The Simulated weather for Sunday was Rain all day. The Reality was that after 10am it did not really rain again until 4:00pm. So I went flying. I'm currently working on altitude hold, but the wind was really gusty gusting from 5 to 20mph. A helicopter takes less energy to fly when moving than when it is hovering. If you try to hover in one spot with gusty winds the helicopter balloons up and down as the wind speed increases and decreases. This makes it very hard to sort out the altitude hold loop as you are never sure if the up and down is wind or oscillation's. I could hover lower and get a better handle on how the altitude loop gain is but until I have it hovering at high (recoverable) altitude I'm not going to play with the altitude hold down low. The altitude hold will have to wait until a calmer day.
So since I could not do altitude hold I thought I'd work on heading hold. In flying around with the magnetic heading hold engaged the helicopter seems relatively stable but the tail wandered a few degrees each way. I always thought that it was some local magnetic variation, that may contribute, but in looking at the data the tail target vs actual error is often 3 to 6 degrees and it wanders a bit. It seems to hold an offset. The standard way to fix this in a control loop is to add some integral error term and the result is The oscillation's you see on the left. So I turn down the I term (to 5% of the P term) and turn up the D term and its better, but still not ideal. You can still see some 3 to 4 second oscillations when steady and a fair bit of overshoot when perturbed. I'd been doing the default PID tuning of turning the P gain up to the point where it just starts to oscillate and taking the Ziegler-Nichols values you can find on the web. I conceptually understand what is going on, but this is straining my control system theory. (My only official control theory class was all done as laplace transforms in 1983) Early in my professional career(1985 to 1991) I did a fair number of analog and mixed analog/digital control systems, but always with a adult supervision from a controls person. Since 1991 I've mostly been a software coder. So in trying to relearn all of this I have a several specific questions that I'd love have any lurking control theory guys help me with.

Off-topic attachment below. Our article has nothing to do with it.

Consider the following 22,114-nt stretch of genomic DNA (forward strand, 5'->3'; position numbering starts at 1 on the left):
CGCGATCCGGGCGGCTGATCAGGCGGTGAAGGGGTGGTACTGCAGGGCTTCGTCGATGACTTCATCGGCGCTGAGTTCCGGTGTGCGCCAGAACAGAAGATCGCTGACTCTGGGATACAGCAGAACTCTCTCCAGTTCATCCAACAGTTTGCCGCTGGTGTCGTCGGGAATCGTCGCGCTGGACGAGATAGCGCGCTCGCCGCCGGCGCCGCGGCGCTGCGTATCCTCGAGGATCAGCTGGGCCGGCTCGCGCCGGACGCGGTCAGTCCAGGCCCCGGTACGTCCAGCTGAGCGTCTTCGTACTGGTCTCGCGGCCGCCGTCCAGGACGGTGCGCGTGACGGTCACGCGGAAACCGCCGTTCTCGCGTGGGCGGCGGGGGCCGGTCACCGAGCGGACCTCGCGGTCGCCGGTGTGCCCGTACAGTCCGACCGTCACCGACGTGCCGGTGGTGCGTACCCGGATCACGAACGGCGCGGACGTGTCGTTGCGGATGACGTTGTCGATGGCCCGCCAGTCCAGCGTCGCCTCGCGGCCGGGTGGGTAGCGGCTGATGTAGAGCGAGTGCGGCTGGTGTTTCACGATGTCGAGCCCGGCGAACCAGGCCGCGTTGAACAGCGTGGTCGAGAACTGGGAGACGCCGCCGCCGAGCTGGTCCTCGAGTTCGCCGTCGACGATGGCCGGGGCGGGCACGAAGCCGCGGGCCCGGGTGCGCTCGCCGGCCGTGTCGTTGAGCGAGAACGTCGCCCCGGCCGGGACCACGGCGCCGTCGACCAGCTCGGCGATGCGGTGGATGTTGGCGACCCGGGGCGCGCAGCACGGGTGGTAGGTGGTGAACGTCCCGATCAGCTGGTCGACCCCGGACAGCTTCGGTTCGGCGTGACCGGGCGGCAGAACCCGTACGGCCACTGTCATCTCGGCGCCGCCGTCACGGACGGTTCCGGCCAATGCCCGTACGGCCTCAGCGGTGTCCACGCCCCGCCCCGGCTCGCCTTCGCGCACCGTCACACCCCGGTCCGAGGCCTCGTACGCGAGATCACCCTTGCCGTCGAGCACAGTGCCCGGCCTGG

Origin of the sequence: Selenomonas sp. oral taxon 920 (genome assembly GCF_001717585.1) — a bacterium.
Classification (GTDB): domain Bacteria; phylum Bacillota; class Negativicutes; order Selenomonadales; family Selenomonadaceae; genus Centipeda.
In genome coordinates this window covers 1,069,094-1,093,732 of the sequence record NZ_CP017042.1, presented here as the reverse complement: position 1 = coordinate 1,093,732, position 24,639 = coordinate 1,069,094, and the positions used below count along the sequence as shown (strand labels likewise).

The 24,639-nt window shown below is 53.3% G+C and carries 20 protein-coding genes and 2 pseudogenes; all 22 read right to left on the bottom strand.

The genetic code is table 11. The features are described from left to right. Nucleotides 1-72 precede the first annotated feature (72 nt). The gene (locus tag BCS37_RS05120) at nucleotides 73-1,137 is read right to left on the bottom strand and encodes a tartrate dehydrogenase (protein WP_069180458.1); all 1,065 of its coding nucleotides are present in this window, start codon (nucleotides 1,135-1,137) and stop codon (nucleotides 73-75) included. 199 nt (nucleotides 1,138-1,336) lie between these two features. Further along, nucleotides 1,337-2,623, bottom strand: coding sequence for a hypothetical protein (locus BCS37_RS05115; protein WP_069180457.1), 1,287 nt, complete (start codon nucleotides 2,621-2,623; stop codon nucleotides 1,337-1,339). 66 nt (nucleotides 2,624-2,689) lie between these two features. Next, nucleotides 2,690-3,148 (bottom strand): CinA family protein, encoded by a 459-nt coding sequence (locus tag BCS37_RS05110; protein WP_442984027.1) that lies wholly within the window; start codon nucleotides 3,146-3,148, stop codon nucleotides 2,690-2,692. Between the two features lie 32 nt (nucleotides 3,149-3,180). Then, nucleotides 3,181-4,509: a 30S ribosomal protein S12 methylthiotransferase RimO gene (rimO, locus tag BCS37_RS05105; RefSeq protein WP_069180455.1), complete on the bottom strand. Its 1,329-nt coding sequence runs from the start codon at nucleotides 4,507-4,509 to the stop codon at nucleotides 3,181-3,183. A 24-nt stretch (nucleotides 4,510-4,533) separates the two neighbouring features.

Most control theory books, articles and tuning discussions assume you have a linear plant. In reality most of my "Plants" will be integral in nature. IE I do not control the thing I'm trying to close the loop on directly, I really control the acceleration or rate. So there are one or two physical integrals between my control input and the thing I want to control. See the example to the left.
If I just close the loop around the whole thing, its going to be really unstable. So my plan was to have Target Position yield Target Velocity Target Velocity yield target Pitch and Target Pitch yield Pitch Rate. This would have hard limits for each intermediate step. IE max velocity will be 5m/sec, regardless of the position error. Clearly every intermediate step in this will have a proportional gain term, any advice on which ones should have integral terms and when I should reset the integrals to zero?
I'm also struggling with a stupid simple question I have about PID terminology. You can express a PID as
or You can express a PID loop as
control = (P*Error)+(I*Integral )+(D*difference_or_rate)
When you look at the standard Ziegler-Nichols chart :
for PID P = .6Gu I=2/PU D=PU/8 Is this for the first form or the second? When you measure Pu I assume Pu is the oscillation period in samples (this is a discrete system), or have I made a wrong assumption here?
Lastly is the guidance for standard linear PID tuning even valid for this sort of plant? If not can one provide some guidance on tuning such loops?